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Cats are common household pets because they’re fluffy, cute, and small. Most owners, though, frequently ask, “Why does my cat bite me when I sleep?” or report that their cats are habitually biting them during the night or early morning when they’re sleeping. This incident sometimes leads to poor sleep quality since whether you’ve figured out how to stop IKEA slats from squeaking or how to keep warm on an air mattress for you to sleep soundly, there is a high chance that the bite would awaken you.
So, why does my cat bite me when I sleep? Experts and long-time cat owners say this may be due to the so-called “cat love bite”, which means your cat seeks companionship or affection and communicates it through a gentle bite. It could also be a manifestation of your cat’s protective nature.
With that in mind, how would you know what the gentle, night bite means, and how can you distinguish one from another? That is what you’ll understand today, plus learn how to lessen or eliminate the night-biting habits of your pet. You will also know some of the reasons why your cat suddenly bites aggressively.
Why Does My Cat Bite Me Gently While I’m Asleep?
As similar to humans, cats also have biological clocks. By nature, they are primarily nocturnal or stay awake at night and sleep as much as they can and want to during the day. Some cats are crepuscular or are more active during dusk and dawn hours than any other time of the day.
As such, more often than not, those are the times when they have more needs than usual, and they will try to catch your attention through body language, which is usually biting since you’re sound asleep. Here is a detailed discussion about the most common reasons why your cat bites you gently while you’re asleep, as well as the possible solutions to stop it from doing so.
1. Unfulfilled Needs
The most likely reason your cat bites you while you’re asleep is that it might be hungry or wants to play. Usually, when your cat is hungry, the night biting isn’t frequent, while if it wants to play with you, it will bite you every night. That said, you don’t need to distinguish one from the other since you can resolve both with one solution.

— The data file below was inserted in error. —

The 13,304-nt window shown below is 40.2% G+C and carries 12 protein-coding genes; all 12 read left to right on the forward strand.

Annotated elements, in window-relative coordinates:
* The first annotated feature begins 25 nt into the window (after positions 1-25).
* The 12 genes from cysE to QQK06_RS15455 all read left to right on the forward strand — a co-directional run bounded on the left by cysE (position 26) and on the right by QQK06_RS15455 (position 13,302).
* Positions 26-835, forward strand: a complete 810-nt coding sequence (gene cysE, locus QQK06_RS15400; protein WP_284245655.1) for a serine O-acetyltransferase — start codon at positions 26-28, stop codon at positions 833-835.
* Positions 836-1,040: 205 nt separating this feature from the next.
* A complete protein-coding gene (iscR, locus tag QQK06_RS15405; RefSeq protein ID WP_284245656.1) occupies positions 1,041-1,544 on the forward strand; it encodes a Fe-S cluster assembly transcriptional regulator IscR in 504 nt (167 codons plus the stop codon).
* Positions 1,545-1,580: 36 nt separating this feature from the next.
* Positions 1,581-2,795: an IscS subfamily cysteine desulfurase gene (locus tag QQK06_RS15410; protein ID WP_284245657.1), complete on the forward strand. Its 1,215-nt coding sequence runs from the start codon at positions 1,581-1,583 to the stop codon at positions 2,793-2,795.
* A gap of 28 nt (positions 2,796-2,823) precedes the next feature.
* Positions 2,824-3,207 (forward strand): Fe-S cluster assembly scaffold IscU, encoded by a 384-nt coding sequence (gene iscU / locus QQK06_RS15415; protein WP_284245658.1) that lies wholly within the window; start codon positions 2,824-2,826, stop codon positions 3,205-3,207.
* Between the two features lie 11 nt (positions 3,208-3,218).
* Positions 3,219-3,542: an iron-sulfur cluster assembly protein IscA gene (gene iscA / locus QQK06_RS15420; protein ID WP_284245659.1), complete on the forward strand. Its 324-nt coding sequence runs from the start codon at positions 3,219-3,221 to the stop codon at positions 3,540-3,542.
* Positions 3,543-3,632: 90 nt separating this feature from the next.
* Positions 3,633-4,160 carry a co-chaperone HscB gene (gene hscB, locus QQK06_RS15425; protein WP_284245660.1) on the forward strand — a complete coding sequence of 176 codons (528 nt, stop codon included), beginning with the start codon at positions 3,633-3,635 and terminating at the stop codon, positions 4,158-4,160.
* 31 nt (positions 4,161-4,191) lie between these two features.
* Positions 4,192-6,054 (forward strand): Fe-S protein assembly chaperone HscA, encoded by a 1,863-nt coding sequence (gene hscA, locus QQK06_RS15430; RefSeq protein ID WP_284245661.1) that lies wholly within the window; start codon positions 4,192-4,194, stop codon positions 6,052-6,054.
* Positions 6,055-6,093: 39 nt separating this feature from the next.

Generally, cats have a routine which is hunting, catching, killing, eating, and then sleeping, and this can serve as an excellent guide to help you resolve the issue.
What you need to do is to have a standard two, 15-minute playtime—in the morning or afternoon and then two hours before you and your cat goes to sleep at night. The best games to play should be similar to catching and hunting, like letting your cat chase a furball. That way, you do not just reduce your cat’s usual level energy at night, dusk, or dawn, but you also fulfill the catching and hunting parts of the routine.
Following the routine, the next thing to do after playing with your cat is to feed him or her. If you’ve already fed your pet, then just give your cat a treat it can munch on. Since you’ve fulfilled your cat’s instinctive routine, it is unlikely for him or her to wake up at night or early morning.
2. Needing Affection
Cats might not need as much affection as a dog does, but when they do so, they make sure they get it at that very moment. When your cat bites you while you’re asleep, and you hear it purring softly at the same time, it most likely needs affection. Affection to them is through petting or rubbing his or her belly, back, and more.
However, it is best not to give your cat the attention it requires at that time to ensure he or she wouldn’t interrupt your sleep. It may sound like your making your cat suffer, but it is best for both of you. What you need to do is say “No.” if your cat understands it and/or sleeps with you in the bed. If not, take some time to carry him or her to its bed or sleeping area. Once your cat figures out that it isn’t the best time to get affection from you, it will stop biting you while you’re asleep.
3. Desiring Companionship
Unlike dogs, most cats do not really require a pack or group to survive, but they can adapt socially, developing a relationship with their owner and/or other pets. This is where the need for companionship comes in.